Last week I came across this passage in G.K. Chesterton’s book Orthodoxy. While opposing turn-of-the-Century British Modernism, he maintains that he is still a rationalist, and so provides a very rational answer:
"If I am asked, as a purely intellectual question, why I believe in Christianity, I can only answer, “For the same reason that an intelligent agnostic disbelieves in Christianity.”
I believe in it quite rationally upon the evidence. But the evidence in my case, as in that of the intelligent agnostic, is not really in this or that alleged demonstration; it is in an enormous accumulation of small but unanimous facts.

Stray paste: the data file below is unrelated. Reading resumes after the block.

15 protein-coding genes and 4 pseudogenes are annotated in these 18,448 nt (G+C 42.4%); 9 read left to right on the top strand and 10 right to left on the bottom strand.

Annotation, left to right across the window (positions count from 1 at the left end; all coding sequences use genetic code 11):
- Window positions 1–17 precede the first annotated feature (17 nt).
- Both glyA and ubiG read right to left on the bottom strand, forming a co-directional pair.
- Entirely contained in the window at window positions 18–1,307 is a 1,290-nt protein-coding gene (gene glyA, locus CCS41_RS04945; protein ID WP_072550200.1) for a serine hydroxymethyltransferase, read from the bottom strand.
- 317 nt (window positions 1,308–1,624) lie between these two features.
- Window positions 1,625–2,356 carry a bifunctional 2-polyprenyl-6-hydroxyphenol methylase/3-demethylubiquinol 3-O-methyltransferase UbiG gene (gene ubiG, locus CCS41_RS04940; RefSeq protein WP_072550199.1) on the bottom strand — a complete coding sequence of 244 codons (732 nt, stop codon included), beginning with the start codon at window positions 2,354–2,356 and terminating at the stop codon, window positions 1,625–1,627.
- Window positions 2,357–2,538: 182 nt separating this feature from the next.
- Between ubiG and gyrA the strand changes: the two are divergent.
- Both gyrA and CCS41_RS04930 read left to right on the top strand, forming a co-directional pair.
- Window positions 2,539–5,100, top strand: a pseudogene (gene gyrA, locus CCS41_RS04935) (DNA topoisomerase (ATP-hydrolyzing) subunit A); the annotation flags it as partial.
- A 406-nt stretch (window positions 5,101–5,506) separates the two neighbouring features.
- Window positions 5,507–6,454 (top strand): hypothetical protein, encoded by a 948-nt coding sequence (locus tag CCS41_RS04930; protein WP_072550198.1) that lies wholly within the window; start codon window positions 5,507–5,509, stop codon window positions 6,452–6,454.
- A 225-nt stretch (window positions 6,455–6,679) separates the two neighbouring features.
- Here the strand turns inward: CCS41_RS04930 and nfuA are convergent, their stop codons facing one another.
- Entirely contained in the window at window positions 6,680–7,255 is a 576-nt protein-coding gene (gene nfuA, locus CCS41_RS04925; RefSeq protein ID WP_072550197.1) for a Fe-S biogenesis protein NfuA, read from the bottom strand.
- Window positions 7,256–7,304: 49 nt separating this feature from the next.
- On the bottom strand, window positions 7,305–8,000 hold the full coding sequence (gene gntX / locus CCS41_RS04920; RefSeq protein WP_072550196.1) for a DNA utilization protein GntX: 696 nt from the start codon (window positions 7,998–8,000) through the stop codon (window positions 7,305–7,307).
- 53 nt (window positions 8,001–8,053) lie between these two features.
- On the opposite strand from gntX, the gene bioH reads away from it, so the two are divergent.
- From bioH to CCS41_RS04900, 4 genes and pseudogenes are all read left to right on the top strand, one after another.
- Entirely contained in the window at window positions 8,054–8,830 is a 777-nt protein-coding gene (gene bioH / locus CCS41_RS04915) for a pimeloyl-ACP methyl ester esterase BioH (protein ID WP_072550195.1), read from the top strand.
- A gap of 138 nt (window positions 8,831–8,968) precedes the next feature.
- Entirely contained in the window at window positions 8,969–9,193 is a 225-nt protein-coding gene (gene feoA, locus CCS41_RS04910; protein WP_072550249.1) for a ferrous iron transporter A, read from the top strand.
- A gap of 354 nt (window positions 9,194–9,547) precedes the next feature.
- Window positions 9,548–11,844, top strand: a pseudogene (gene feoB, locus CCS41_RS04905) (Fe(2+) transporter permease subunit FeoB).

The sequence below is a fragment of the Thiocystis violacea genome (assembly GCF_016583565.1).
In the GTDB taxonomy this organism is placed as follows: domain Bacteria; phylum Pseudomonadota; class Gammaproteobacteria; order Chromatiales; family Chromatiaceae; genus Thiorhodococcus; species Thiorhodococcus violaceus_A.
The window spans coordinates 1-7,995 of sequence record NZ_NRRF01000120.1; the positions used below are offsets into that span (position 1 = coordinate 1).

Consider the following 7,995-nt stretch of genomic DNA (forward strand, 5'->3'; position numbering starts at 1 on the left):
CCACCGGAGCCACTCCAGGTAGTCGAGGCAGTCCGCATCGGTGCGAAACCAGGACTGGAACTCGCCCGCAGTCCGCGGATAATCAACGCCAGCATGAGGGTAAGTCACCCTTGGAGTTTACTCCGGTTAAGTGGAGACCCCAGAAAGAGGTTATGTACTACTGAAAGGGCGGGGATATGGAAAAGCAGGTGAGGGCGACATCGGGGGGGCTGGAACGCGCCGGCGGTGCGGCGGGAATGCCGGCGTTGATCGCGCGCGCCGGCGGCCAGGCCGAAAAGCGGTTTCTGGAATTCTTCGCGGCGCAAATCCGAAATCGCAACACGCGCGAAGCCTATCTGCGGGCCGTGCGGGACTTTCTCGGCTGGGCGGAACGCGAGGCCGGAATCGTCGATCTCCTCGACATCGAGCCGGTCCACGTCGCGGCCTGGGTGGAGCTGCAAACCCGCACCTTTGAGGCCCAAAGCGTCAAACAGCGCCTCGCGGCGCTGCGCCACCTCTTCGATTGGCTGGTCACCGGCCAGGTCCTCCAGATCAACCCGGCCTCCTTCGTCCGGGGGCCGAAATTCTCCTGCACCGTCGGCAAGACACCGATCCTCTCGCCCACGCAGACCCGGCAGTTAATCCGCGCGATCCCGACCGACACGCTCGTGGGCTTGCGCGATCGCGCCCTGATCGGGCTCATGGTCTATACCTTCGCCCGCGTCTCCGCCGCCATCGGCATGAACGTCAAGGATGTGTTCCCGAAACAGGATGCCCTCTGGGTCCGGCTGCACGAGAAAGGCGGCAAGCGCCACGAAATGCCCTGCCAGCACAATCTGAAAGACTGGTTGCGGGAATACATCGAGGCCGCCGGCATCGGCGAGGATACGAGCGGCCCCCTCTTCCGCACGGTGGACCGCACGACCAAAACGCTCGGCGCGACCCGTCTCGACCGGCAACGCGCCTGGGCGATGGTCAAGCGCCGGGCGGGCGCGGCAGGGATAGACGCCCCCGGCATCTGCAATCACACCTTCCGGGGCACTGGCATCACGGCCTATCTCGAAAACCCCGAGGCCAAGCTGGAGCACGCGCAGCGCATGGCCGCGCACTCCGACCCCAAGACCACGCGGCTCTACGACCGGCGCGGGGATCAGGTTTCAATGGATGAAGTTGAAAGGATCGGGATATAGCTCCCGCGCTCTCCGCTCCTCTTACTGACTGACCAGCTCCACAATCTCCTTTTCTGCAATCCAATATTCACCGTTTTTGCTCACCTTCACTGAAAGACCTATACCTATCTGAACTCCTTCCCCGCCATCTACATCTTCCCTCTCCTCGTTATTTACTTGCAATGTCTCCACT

The secularist is not to be blamed because his objections to Christianity are miscellaneous and even scrappy; it is precisely such scrappy evidence that does convince the mind. I mean that a man may well be less convinced of a philosophy from four books, than from one book, one battle, one landscape, and one old friend. The very fact that the things are of different kinds increases the importance of the fact that they all point to one conclusion.
Now, the non-Christianity of the average educated man to-day is almost always, to do him justice, made up of these loose but living experiences. I can only say that my evidences for Christianity are of the same vivid but varied kind as his evidences against it. For when I look at these various anti-Christian truths, I simply discover that none of them are true.
I discover that the true tide and force of all the facts flows the other way."